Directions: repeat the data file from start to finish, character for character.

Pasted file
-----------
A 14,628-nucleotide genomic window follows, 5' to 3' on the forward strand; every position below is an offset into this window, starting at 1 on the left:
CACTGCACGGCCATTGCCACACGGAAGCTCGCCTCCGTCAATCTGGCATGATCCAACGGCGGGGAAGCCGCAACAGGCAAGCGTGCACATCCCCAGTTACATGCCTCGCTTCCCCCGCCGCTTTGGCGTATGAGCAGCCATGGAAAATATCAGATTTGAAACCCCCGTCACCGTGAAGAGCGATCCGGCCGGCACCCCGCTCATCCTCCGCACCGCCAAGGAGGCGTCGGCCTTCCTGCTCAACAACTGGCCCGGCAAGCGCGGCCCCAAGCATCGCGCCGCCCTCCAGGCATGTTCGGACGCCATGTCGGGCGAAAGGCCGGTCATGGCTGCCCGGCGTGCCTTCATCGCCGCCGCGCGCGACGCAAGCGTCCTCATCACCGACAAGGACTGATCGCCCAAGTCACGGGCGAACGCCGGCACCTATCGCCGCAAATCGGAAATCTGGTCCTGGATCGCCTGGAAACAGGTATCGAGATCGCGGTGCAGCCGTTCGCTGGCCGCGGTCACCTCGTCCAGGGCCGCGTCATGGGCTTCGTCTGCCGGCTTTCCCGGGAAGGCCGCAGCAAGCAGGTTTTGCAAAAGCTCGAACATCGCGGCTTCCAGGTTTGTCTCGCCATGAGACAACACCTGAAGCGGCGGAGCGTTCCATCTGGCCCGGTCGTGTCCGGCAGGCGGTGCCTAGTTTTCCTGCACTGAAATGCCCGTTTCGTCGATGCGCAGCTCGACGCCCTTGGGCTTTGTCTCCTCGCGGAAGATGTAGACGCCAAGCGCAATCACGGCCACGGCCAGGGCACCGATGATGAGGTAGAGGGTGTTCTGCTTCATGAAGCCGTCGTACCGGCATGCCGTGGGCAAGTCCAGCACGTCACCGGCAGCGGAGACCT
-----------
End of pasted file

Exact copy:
A 14,628-nucleotide genomic window follows, 5' to 3' on the forward strand; every position below is an offset into this window, starting at 1 on the left:
CACTGCACGGCCATTGCCACACGGAAGCTCGCCTCCGTCAATCTGGCATGATCCAACGGCGGGGAAGCCGCAACAGGCAAGCGTGCACATCCCCAGTTACATGCCTCGCTTCCCCCGCCGCTTTGGCGTATGAGCAGCCATGGAAAATATCAGATTTGAAACCCCCGTCACCGTGAAGAGCGATCCGGCCGGCACCCCGCTCATCCTCCGCACCGCCAAGGAGGCGTCGGCCTTCCTGCTCAACAACTGGCCCGGCAAGCGCGGCCCCAAGCATCGCGCCGCCCTCCAGGCATGTTCGGACGCCATGTCGGGCGAAAGGCCGGTCATGGCTGCCCGGCGTGCCTTCATCGCCGCCGCGCGCGACGCAAGCGTCCTCATCACCGACAAGGACTGATCGCCCAAGTCACGGGCGAACGCCGGCACCTATCGCCGCAAATCGGAAATCTGGTCCTGGATCGCCTGGAAACAGGTATCGAGATCGCGGTGCAGCCGTTCGCTGGCCGCGGTCACCTCGTCCAGGGCCGCGTCATGGGCTTCGTCTGCCGGCTTTCCCGGGAAGGCCGCAGCAAGCAGGTTTTGCAAAAGCTCGAACATCGCGGCTTCCAGGTTTGTCTCGCCATGAGACAACACCTGAAGCGGCGGAGCGTTCCATCTGGCCCGGTCGTGTCCGGCAGGCGGTGCCTAGTTTTCCTGCACTGAAATGCCCGTTTCGTCGATGCGCAGCTCGACGCCCTTGGGCTTTGTCTCCTCGCGGAAGATGTAGACGCCAAGCGCAATCACGGCCACGGCCAGGGCACCGATGATGAGGTAGAGGGTGTTCTGCTTCATGAAGCCGTCGTACCGGCATGCCGTGGGCAAGTCCAGCACGTCACCGGCAGCGGAGACCT